Why are there no old movies on TV anymore?

22:26, Jun 12 2012

Why are there no old movies on TV anymore?

Television first sparked the fire for movies in me. When I was young there were always old movies on television. If you were around in the day, you could always find a black and white classic. They were not the best known movies, but you could stumble upon the more obscure films by actors like John Wayne or Lucille Ball. I remember discovering classics like Topper and Gold Diggers of 1933 or oddities like the 5,000 Fingers of Dr T. In the 1980s, afternoon television was a treasure trove of monochrome delights. If you turn on the television in the afternoon now all you find is Dr Phil and Katy Perry selling miracle make up. It ain't the same.

There also used to be seasons of classic movies. In 1980s Britain, where I grew up, there would be an Alfred Hitchcock season every Christmas. I remember getting my ten-year-old mind blown by Rear Window, The Birds and North by Northwest. I wasn't so keen on Marnie though. The wonders of our Betamax video meant I could rewatch these films endlessly over and over. My mother tells me that as a child I would take apart my pram to see how it worked. As a teenager, I took apart old movies to see how they worked.

A television season also kickstarted my lifelong love of Woody Allen. The season included Manhattan, Annie Hall, Love and Death and Sleeper. I was at an impressionable age and my eyes were wide open.

Then there was Moviedrome. Every week, cult film director Alex Cox (Repo Man, Sid & Nancy) would introduce a slightly leftfield classic. Moviedrome really baked my noodle. You can see a list of films included in Moviedrome here. It was where I first discovered The Wicker Man, Invasion of the Body Snatchers (both versions), The Man Who Fell to Earth, Don't Look Now, Brazil, Terminator, Cape Fear, Les Diaboliques, Escape from New York, Darkman, Logan's Run, Targets and Carrie.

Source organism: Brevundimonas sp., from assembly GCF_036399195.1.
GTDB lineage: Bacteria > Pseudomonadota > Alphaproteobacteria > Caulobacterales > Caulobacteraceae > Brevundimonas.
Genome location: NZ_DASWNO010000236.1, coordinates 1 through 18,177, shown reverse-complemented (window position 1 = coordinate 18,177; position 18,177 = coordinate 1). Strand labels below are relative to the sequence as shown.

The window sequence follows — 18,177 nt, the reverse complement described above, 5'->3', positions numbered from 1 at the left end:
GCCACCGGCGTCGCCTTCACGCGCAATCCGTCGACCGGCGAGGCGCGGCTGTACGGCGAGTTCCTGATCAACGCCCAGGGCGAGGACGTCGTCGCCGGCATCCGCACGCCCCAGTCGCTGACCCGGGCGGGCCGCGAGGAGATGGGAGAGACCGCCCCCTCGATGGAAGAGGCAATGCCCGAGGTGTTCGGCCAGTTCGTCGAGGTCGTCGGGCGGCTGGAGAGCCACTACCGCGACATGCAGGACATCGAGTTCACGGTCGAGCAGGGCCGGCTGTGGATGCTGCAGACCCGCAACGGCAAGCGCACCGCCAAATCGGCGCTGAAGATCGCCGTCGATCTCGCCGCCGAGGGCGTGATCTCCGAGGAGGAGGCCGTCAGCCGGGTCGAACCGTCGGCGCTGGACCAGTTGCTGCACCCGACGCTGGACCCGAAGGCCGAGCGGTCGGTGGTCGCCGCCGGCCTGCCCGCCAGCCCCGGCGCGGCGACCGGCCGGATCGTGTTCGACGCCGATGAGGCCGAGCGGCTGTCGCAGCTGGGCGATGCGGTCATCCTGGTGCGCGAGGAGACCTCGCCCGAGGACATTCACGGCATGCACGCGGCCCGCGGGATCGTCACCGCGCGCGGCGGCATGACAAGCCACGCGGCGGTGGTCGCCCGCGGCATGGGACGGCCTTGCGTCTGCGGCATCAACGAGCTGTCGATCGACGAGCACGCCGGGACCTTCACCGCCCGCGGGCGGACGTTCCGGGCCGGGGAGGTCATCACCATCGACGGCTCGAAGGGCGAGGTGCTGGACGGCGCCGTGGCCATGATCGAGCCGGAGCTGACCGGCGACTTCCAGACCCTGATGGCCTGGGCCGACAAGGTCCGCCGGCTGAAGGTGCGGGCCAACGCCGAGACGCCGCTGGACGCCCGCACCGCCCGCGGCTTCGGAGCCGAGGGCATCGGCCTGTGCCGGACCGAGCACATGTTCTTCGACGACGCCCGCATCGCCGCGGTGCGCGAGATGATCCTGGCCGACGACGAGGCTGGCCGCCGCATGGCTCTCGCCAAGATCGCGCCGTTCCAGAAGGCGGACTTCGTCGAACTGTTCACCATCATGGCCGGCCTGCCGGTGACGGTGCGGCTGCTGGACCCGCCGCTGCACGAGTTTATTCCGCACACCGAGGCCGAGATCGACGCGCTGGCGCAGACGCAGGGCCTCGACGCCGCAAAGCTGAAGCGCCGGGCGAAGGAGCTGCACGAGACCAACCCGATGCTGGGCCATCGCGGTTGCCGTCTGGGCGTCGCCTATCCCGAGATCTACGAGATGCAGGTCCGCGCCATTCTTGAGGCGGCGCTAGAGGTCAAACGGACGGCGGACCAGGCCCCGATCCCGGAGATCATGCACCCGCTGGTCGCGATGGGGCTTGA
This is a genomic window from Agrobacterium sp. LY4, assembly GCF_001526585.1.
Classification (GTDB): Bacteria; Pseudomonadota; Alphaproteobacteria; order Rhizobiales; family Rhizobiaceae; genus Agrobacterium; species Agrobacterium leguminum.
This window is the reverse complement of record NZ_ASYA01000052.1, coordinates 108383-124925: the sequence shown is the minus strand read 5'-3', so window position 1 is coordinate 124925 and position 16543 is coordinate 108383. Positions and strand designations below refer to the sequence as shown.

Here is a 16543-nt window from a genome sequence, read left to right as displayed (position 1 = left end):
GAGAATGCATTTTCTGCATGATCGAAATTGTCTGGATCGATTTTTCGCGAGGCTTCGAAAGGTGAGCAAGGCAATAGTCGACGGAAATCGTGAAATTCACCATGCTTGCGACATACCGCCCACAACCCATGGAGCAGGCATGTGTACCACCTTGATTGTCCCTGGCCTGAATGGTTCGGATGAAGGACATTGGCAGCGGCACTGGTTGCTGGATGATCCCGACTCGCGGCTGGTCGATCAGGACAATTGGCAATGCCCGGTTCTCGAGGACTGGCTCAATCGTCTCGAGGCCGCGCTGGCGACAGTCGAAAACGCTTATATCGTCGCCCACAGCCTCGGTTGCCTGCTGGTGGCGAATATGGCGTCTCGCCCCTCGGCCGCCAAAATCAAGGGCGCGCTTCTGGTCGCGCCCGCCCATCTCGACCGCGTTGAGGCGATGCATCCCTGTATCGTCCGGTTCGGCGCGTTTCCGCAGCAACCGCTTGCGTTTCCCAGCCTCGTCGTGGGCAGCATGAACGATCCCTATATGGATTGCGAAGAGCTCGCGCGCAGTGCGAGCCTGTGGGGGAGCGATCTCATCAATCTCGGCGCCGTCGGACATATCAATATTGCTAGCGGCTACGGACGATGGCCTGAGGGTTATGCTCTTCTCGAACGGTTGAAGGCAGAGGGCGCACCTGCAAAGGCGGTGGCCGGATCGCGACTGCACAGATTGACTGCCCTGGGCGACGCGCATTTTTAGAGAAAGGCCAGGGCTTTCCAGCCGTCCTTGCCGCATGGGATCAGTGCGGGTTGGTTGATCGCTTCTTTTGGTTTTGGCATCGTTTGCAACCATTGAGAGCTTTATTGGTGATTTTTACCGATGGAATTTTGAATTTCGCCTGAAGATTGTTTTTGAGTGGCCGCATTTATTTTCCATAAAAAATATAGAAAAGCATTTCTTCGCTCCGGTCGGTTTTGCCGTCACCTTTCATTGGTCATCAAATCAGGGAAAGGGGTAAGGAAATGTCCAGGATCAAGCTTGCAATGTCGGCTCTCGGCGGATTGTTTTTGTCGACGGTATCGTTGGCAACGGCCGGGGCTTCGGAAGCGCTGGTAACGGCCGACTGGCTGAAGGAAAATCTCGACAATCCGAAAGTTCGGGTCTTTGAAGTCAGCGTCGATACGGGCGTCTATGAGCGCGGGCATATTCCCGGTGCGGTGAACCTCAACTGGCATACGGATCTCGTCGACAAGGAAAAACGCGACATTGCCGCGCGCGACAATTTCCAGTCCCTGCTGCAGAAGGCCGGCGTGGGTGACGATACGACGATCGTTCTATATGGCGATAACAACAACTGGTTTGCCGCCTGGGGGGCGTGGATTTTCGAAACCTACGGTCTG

Quite a list. Pretty much every one of those films has stayed with me and many sparked an interest in particular directors like John Carpenter, Nicholas Roeg or Sam Raimi. And don't even get me started on The Wicker Man.


Where would you find something like Moviedrome now? The nearest thing I can think of is the Sunday night movie on Four, but this leans perilously close to camp rather than cult. It's Flashdance rather than Big Wednesday.

This stuff is important. How are people supposed to discover these films without careful curation? I can't imagine seeking out cult movie like Two-Lane Blacktop as a child without the aid of something like Moviedrome.

Wouldn't it be great if someone like Vincent Ward or Roger Donaldson curated a season of cool movies every Sunday night?

Am I dreaming? Are old movies just not ratings grabbers?

Anybody out there know why they have been excised from our screens? Is it the rise of the multi-channel Sky world? Does the availability of movies on DVD make TV a less important place to discover classics?

I was talking to a friend about this the other day. He said that television is directed entirely at young people now, so old movies have been scrapped.

"But we watched old movies when we were kids,'' I said.

"Yeah, but we're not normal,'' he replied.

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